In the other countries, public authorities and private companies have increased their interest on the EO systems realizing benefits to society and common interests.

Concerning initiatives and participation to research programs, most funding is coming from EU through the participation in certain research programs. The positioning systems of most of the OBSERVE Balkan countries have been supported financially by EU. Additionally the official authorities on spatial data in the Balkan countries have participated in a number of research programs.

More detailed information on the public and private organizations able to deliver aerial and LIDAR services in the Balkan area can be found in the national thematic reports published in the first issue of the South-Eastern European Journal of Earth Observation and Geomatics.

References

Gjata G., Skuka Q., Allaraj S., Nurçe B., Xhialli A., 2012, Earth Observation activities for the environment in Albania. South-Eastern European Journal of Earth Observation and Geomatics, Vol.1, No.1S: 21-35.

Mulahusic A., Tuno N., 2012, Earth Observation activities for the environment in Bosnia and Herzegovina. South-Eastern European Journal of Earth Observation and Geomatics, Vol.1, No.1S: 37-43.

Penev P., Vatseva R., Naidenov N., 2012, Earth Observation activities for the environment in Bulgaria. South-Eastern European Journal of Earth Observation and Geomatics, Vol.1, No.1S: 45-56.

Oluić M., Špirić Z., 2012, Earth Observation activities for the environment in Croatia. South-Eastern European Journal of Earth Observation and Geomatics, Vol.1, No.1S: 57-72.

Gjorgjiev V., Gjorgjiev G., 2012, Earth Observation activities for the environment in FYROM. South-Eastern European Journal of Earth Observation and Geomatics, Vol.1, No.1S: 73-79.

Georgiadis C., Tsioukas V., Kaimaris D., Karanikolas N., Stylianidis E., Patias P., Georgoula O., 2012, Earth Observation activities for the environment in Greece. South-Eastern European Journal of Earth Observation and Geomatics, Vol.1, No.1S: 81-110.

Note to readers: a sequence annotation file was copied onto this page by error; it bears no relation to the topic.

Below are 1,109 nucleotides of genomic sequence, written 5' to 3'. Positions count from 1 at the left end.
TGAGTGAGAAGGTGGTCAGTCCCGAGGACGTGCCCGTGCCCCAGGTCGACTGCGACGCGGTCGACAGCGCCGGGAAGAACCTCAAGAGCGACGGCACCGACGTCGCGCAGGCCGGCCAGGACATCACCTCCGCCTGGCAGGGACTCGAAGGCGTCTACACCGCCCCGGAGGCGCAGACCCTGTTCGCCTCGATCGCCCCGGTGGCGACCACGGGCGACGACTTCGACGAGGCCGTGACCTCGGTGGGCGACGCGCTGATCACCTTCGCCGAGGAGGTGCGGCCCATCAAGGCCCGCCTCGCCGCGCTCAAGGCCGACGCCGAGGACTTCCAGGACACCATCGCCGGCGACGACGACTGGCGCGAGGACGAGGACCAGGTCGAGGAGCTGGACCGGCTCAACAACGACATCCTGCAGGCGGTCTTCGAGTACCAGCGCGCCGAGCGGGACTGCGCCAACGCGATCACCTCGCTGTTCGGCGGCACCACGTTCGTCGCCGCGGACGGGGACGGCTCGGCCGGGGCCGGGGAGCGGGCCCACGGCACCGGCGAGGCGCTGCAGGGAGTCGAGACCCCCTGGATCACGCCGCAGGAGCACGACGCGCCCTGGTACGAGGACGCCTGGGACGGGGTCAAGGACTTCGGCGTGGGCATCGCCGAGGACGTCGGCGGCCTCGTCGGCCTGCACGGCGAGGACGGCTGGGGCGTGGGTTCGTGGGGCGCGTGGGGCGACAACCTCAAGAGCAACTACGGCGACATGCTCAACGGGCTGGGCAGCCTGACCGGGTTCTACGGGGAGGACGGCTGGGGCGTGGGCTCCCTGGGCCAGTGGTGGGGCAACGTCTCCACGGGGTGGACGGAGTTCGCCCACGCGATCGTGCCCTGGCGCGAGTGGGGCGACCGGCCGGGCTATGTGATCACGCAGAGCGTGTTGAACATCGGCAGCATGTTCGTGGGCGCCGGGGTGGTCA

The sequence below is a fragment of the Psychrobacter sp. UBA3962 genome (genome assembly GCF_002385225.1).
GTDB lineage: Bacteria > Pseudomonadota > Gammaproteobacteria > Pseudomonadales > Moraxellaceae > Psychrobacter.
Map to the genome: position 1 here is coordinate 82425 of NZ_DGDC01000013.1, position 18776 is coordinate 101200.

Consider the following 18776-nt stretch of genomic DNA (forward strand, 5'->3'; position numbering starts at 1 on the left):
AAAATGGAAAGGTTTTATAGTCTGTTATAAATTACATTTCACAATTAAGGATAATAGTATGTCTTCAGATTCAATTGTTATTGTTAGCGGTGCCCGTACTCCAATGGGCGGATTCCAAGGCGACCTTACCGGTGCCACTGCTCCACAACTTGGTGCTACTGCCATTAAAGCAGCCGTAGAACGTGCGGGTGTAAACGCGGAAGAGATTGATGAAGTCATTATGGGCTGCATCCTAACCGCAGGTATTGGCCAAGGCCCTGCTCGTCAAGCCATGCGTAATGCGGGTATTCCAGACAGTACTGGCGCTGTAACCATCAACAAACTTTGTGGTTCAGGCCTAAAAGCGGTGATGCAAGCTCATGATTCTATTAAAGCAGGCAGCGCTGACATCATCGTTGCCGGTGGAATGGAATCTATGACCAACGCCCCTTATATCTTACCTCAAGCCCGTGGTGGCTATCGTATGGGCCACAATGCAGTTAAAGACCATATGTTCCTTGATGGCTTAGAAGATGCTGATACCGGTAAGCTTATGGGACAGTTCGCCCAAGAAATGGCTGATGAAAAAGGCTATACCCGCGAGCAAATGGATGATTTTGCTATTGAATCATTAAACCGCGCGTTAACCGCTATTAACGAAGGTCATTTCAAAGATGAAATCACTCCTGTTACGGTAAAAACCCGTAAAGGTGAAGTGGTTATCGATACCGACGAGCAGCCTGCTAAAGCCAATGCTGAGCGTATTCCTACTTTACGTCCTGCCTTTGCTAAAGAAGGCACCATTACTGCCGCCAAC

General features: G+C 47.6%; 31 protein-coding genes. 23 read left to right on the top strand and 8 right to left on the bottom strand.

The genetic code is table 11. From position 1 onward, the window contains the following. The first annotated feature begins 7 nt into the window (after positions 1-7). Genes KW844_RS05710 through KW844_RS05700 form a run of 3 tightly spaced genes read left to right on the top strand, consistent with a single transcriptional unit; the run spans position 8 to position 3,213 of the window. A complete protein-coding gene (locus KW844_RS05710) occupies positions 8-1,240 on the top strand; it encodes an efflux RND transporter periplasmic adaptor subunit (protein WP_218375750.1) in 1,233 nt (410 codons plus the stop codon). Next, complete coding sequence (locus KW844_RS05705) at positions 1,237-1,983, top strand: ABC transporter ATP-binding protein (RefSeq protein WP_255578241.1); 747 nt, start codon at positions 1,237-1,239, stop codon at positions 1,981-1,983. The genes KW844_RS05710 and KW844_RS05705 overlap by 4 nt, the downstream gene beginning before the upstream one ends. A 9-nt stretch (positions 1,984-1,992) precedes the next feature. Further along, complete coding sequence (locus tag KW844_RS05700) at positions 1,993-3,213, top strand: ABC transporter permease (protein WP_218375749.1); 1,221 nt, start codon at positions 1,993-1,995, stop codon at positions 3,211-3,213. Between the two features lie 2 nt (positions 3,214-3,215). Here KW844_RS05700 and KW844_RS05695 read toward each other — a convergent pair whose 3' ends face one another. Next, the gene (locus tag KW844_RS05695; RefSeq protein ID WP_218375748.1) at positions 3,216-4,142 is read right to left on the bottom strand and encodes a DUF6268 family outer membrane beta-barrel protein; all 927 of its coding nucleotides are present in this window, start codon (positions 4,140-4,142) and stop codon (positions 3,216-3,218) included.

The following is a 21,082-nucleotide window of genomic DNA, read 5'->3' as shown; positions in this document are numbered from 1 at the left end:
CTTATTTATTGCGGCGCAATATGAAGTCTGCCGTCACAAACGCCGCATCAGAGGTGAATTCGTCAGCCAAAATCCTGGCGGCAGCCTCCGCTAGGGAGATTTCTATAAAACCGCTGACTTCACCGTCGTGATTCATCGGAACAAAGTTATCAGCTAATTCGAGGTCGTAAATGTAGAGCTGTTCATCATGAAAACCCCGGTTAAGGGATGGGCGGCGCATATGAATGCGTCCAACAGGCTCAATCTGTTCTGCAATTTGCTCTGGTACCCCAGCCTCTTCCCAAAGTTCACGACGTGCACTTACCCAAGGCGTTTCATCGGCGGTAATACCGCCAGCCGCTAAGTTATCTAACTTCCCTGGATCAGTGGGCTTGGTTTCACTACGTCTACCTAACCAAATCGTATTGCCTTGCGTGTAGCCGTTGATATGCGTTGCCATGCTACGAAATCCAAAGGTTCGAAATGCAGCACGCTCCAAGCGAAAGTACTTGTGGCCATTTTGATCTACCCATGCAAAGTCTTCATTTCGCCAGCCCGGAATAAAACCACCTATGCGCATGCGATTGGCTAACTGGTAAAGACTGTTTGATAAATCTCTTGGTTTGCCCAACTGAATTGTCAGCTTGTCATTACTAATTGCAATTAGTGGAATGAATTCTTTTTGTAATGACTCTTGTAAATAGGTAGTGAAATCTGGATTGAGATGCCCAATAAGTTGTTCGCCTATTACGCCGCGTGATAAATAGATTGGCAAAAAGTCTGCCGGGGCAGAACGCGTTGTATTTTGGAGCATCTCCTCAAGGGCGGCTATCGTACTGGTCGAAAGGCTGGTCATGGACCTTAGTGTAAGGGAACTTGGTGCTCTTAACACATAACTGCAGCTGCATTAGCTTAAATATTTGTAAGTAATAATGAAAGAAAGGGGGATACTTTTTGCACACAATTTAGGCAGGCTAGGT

Gospavić Z., Gučević J., Maraš V., Milovanović B., Radmilović Z., Ćilerdžić A., 2012, Earth Observation activities for the environment in Serbia. South-Eastern Journal of Earth Observation and Geomatics, Vol.1, No.1S: 111-120.

Fras K. M., Domajnko M., Podobnikar T., Lisec A., 2012, Earth Observation activities for the environment in Slovenia. South-Eastern European Journal of Earth Observation and Geomatics, Vol.1, No.1S: 121-142.

Gucin, M., Altan, O., Külür, S., Toz, G., 2012, Earth Observation activities for the environment in Turkey. South-Eastern European Journal of Earth Observation and Geomatics, Vol.1, No.1S: 143-152.

Patias, P., Tsioukas, V., 2012, Status of Earth Observation activities for the environment in the Balkan area: Executive Summary, South-Eastern European Journal of Earth Observation and Geomatics, Vol.1, No.1S: 3-19.

See also

OBSERVE Project Announces Competition

The Experience of the 1st OBSERVE CARAVAN Workshop

New Journal on South-Eastern European Earth Observation and Geomatics

A Post-GEO Plenary Workshop on Earth Observations for the Social Benefit of the Balkans

An Introduction to OBSERVE, Strengthening and development of Earth Observation activities for the environment in the Balkan area